This Kissing Bug gets its innocuous names for its habit of biting humans on and around the lips. Typically found in the southern United States, Mexico, Central America, and South America. kissing bugs are capable of carrying a parasite that causes Chagas disease, (see 2/22/13 post).

While cases have been extremely rare in the United States, the Centers for Disease Control and Prevention (CDC) has identified it for “public health action.” In a recent study the CDC’s EmergingInfectious Diseases journal found that nearly 40 percent of kissing bugs collected in California and Arizona had recently fed on human blood. Researchers said the findings were unexpected because the 11 species of kissing bugs found in the United States were not known to feed on people.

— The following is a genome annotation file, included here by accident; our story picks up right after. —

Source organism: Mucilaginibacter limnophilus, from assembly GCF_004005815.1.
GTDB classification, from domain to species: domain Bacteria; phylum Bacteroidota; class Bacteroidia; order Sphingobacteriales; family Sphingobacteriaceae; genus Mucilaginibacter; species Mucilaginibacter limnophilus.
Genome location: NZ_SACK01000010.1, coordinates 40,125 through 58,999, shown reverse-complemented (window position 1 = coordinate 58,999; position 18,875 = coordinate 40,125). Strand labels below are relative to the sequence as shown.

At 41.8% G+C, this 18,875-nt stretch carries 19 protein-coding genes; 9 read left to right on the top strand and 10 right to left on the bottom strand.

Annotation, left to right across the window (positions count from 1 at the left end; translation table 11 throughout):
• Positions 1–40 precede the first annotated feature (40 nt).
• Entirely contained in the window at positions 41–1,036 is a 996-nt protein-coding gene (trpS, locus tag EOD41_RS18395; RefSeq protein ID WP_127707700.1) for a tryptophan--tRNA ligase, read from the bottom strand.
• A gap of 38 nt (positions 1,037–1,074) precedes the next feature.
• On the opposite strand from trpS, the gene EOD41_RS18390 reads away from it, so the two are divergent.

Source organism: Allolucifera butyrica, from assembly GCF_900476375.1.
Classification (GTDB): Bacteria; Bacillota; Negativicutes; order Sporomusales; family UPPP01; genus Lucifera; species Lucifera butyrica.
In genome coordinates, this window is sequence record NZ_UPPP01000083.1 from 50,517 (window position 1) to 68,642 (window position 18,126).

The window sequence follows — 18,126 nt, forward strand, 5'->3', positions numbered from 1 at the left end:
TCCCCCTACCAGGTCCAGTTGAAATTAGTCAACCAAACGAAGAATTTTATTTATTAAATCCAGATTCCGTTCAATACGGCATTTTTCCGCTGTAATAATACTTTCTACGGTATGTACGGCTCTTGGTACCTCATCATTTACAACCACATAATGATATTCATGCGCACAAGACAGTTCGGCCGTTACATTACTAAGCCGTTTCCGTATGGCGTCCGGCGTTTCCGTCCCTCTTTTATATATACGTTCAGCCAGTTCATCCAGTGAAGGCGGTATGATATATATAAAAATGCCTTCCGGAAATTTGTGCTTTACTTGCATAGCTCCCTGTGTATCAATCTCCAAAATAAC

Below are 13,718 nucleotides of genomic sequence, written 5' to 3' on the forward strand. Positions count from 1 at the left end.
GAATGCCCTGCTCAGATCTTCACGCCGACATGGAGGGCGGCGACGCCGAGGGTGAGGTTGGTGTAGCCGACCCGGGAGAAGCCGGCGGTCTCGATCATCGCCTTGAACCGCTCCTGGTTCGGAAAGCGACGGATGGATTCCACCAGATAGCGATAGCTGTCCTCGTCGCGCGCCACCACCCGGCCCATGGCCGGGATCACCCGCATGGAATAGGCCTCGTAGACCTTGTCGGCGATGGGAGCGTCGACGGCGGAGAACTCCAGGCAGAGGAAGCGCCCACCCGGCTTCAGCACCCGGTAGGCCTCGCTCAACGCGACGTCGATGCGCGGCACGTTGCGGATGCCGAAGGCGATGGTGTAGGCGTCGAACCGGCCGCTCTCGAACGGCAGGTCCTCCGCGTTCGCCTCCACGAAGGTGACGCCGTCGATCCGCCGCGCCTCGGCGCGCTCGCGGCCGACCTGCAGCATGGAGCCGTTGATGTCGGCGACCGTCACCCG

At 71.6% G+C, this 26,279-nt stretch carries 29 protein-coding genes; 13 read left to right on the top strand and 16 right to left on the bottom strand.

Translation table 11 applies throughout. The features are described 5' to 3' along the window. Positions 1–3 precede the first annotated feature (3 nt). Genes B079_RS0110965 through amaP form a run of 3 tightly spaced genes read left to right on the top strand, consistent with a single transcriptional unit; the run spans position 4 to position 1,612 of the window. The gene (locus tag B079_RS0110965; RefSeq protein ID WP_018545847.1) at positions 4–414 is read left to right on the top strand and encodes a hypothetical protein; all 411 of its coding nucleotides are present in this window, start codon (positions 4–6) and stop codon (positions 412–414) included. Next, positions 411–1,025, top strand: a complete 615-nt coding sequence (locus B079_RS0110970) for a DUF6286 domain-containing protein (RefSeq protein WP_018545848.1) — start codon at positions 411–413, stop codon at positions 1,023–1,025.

These bugs feed on blood at night, generally from small mammals and birds but as noted above, sometimes humans as well.  The nymphs require a blood meal to support their growth and maturation. The insect’s feces can contain the protozoa Trypanosoma cruzi which causes Chagas disease. Contact with infected feces, through an open wound, or through the eyes or mouth, can result in disease transmission.

Most people who are bitten by a kissing bug do not recall the bite and even fewer show any type of reaction.  Some, with particular skin sensitivities or allergic reactions to the bug’s saliva, will exhibit signs of itching and site swelling.